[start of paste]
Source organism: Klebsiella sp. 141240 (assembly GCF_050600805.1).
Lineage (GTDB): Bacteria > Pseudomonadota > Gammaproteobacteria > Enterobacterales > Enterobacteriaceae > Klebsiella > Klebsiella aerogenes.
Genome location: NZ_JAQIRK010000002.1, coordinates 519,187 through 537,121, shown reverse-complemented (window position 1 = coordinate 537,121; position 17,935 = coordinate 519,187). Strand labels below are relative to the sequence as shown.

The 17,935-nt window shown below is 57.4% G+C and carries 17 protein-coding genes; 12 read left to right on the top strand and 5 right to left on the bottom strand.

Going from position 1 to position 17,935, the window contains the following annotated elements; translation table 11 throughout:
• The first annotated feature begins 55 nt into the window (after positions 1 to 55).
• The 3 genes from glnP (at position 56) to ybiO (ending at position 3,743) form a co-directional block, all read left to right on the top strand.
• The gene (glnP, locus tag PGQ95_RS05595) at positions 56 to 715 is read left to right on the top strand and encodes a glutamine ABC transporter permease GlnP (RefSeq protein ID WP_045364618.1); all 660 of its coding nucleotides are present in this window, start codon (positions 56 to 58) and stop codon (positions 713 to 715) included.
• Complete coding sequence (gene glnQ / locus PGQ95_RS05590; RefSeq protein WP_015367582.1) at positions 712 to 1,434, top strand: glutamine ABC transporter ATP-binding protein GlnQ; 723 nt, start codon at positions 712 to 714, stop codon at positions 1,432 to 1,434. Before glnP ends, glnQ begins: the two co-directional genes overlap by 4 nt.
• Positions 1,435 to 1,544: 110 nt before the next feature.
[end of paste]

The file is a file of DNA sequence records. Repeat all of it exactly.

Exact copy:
Source organism: Klebsiella sp. 141240 (assembly GCF_050600805.1).
Lineage (GTDB): Bacteria > Pseudomonadota > Gammaproteobacteria > Enterobacterales > Enterobacteriaceae > Klebsiella > Klebsiella aerogenes.
Genome location: NZ_JAQIRK010000002.1, coordinates 519,187 through 537,121, shown reverse-complemented (window position 1 = coordinate 537,121; position 17,935 = coordinate 519,187). Strand labels below are relative to the sequence as shown.

The 17,935-nt window shown below is 57.4% G+C and carries 17 protein-coding genes; 12 read left to right on the top strand and 5 right to left on the bottom strand.

Going from position 1 to position 17,935, the window contains the following annotated elements; translation table 11 throughout:
• The first annotated feature begins 55 nt into the window (after positions 1 to 55).
• The 3 genes from glnP (at position 56) to ybiO (ending at position 3,743) form a co-directional block, all read left to right on the top strand.
• The gene (glnP, locus tag PGQ95_RS05595) at positions 56 to 715 is read left to right on the top strand and encodes a glutamine ABC transporter permease GlnP (RefSeq protein ID WP_045364618.1); all 660 of its coding nucleotides are present in this window, start codon (positions 56 to 58) and stop codon (positions 713 to 715) included.
• Complete coding sequence (gene glnQ / locus PGQ95_RS05590; RefSeq protein WP_015367582.1) at positions 712 to 1,434, top strand: glutamine ABC transporter ATP-binding protein GlnQ; 723 nt, start codon at positions 712 to 714, stop codon at positions 1,432 to 1,434. Before glnP ends, glnQ begins: the two co-directional genes overlap by 4 nt.
• Positions 1,435 to 1,544: 110 nt before the next feature.